Raymond Joseph "Jim" Yellig Santa Claus, IN February 18, 1894 - July 23, 1984 One of the most beloved and legendary Santas of all time, Raymond Joseph Yellig (better known to his friends as Jim), was known as the Real Santa from Santa Claus, Indiana. Born in the small village of Mariah Hill, Indiana, just a few miles north of Santa Claus, Yellig would become the face of Santa Claus, Indiana, for 54 years. He served in the United States Navy prior to and in World War I. While aboard the U.S.S. New York in 1914, Yellig started the career for which he would become world-famous. While docked in Brooklyn, New York, the crew of the ship decided that they would like to do something nice for the underprivileged children of the area. A Christmas party was planned and since Jim was from the Santa Claus area, he was selected to be the jolly old elf. Yellig was so touched by the children’s happiness that he prayed, “If you get me through this war, Lord, I will forever be Santa Claus.” Yellig stayed in the Navy after World War I for a short time, serving over 17 years. After leaving the service, Yellig married his childhood sweetheart, settled in Chicago briefly, and worked for Commonwealth Edison. He returned to Mariah Hill in 1930 to open a restaurant. During this time Yellig would drive the short distance over to Santa Claus and talk with his old friend, postmaster James Martin. Over the years, Martin had begun answering the letters of children addressed to Santa Claus; he soon enlisted Jim's help. In 1935 Yellig organized the Santa Claus American Legion Post to act as Santa's helpers. He also started to dress the part of Santa Claus and became a fixture in and around the town of Santa Claus. Yellig appeared at Santa's Candy Castle and Santa Claus Town, the nation's first themed attraction, in the late 1930s and continued to answer letters from children who wrote to Santa. As an active Legionnaire, Yellig added to his fame by appearing in American Legion Christmas parades in New York City, Miami, Los Angeles and Philadelphia. In 1946, Yellig became the resident Santa at Santa Claus Land, the world’s first theme park. At Santa Claus Land, Yellig was the main attraction. He was in costume over 300 days a year and his deep voice and hearty "Ho, Ho, Ho," is remembered fondly by all who met him. He wrote his own book in the late 1940s called, "It’s Fun to be A Real Santa Claus." Yellig also appeared on numerous radio and television programs, from "What's My Line" to "Good Morning America," and in many print ads. Yellig spent 38 years at Santa Claus Land. Even into his late 80s, Yellig would drive over to Santa Claus Land from his home in Mariah Hill to spend four to five days a week visiting and greeting children of all ages. Even in the months prior to his passing at the age of 90 on July 23, 1984, Yellig was still Santa at the park and continued to answer letters from children. Without a doubt, no Santa before or since has visited so many children in person as Jim Yellig. To many a generation he is simply Santa Claus. Source Phillip L. Wenz See also... Santa Claus Museum Holiday World Town of Santa Claus, IN Santa Claus Oath Map of Santa Claus, IN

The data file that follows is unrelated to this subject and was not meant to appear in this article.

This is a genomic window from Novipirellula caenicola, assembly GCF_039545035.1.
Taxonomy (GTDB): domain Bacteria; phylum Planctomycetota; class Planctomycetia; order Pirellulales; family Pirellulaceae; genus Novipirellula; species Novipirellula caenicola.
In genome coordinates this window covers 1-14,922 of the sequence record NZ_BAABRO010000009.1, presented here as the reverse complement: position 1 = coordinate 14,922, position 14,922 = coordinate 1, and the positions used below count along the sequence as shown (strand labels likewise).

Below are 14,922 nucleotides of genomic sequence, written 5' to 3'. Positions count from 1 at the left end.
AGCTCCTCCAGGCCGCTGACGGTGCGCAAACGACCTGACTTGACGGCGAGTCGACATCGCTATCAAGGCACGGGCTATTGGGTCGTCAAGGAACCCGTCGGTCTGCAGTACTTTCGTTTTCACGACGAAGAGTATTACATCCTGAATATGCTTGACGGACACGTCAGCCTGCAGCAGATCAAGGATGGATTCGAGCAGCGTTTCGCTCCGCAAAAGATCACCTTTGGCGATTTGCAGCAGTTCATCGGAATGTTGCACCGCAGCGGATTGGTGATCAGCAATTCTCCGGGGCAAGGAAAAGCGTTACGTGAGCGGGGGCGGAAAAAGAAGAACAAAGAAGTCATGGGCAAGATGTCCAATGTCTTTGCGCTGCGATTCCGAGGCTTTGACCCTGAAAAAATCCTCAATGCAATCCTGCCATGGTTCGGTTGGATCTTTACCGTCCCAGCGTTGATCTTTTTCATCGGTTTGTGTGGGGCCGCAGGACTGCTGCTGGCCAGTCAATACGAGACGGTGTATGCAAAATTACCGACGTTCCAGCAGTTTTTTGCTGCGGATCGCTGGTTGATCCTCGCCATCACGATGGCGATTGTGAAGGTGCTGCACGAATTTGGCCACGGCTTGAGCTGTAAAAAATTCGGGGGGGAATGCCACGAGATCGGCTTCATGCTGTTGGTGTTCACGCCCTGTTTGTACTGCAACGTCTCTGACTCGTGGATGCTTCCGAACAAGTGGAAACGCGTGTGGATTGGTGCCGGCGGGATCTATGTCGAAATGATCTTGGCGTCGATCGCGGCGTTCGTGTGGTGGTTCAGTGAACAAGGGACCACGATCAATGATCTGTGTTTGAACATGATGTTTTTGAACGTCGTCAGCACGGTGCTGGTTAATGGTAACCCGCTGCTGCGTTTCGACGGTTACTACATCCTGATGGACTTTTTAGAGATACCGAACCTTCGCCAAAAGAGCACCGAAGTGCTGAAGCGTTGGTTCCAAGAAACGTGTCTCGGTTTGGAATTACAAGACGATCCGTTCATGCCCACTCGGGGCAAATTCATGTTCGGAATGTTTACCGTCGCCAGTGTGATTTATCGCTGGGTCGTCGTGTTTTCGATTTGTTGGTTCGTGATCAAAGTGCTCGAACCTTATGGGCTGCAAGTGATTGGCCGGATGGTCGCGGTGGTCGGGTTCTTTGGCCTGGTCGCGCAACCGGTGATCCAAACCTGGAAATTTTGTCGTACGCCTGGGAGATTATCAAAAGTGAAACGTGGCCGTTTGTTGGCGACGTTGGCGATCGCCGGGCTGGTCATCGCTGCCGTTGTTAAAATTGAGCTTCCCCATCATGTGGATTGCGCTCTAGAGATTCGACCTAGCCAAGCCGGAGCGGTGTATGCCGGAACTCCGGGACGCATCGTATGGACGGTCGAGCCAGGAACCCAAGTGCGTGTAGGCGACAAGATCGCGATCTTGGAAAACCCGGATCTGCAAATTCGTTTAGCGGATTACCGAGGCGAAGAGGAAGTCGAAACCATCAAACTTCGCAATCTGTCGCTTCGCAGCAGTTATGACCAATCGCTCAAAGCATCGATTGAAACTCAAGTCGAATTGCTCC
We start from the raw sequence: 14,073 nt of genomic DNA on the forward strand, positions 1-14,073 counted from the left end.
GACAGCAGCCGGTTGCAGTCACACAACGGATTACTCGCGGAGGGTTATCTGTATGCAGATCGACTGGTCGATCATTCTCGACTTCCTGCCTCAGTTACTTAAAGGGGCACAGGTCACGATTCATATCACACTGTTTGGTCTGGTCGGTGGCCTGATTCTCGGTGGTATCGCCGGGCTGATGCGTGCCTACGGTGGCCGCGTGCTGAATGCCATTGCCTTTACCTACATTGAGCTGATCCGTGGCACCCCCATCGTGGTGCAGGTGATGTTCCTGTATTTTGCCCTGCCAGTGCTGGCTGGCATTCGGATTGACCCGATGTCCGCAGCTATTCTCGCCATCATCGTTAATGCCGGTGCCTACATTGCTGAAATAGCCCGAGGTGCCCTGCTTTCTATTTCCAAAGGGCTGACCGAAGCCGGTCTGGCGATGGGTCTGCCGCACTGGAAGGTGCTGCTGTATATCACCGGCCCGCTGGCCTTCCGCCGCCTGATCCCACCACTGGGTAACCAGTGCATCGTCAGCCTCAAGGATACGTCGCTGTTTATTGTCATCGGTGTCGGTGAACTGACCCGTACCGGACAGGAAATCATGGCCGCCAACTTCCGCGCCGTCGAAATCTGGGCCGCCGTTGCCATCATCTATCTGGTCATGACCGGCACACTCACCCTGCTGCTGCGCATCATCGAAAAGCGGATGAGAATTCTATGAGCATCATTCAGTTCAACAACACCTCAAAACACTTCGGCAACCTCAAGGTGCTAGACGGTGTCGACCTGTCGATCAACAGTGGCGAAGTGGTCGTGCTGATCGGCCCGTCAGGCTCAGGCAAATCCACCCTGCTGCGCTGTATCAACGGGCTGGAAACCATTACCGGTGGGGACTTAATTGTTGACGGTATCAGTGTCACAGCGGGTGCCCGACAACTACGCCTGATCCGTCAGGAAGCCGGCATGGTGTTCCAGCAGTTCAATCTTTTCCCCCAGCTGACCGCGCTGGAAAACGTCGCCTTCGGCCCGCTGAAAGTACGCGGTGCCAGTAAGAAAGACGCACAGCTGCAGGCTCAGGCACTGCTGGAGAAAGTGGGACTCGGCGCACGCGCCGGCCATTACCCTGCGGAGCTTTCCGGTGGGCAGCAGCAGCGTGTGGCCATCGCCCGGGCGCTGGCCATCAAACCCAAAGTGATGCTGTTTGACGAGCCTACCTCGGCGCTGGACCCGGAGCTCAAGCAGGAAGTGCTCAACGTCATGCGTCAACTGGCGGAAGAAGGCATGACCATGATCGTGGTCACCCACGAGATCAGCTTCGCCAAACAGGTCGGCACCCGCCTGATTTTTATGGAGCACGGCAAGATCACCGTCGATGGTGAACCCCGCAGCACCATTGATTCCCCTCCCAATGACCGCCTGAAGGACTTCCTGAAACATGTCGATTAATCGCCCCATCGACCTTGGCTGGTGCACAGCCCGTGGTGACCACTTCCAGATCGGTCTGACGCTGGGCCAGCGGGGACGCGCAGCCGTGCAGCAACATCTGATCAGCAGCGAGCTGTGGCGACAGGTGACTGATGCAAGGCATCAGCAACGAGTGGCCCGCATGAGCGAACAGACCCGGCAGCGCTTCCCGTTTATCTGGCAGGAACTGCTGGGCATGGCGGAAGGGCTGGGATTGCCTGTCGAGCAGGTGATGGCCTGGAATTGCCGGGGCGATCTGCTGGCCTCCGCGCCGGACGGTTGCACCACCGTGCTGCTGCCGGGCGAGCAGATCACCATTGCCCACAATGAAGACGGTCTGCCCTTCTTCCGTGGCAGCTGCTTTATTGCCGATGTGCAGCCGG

7. 5 points
    I think I am the last person on ClausNet to watch the movie. We watched it last night. With all the hype between Netflix and comments here, I wasn't excited to view it. However, as a season film, we thought it was fun. My wife and I were talking about the difficulties in creating a film about Santa that has contemporary appeal and is still captivating and entertaining. I don't know if it will have the impact on Santa Tradition as the Santa Clause and Santa Claus: The Movie has but it was fun. I enjoyed recognizing the Toronto locations in the film. I am impressed with contemporary interpretation of Santa's clothes, however, I'm not ready to change from my red surge wool to red leather. I'm glad I watched it and I will watch it again. I did enjoy the mouselike elves. It was a good change to see these gremlin-like beings who possessed great attitute.
  8. 4 points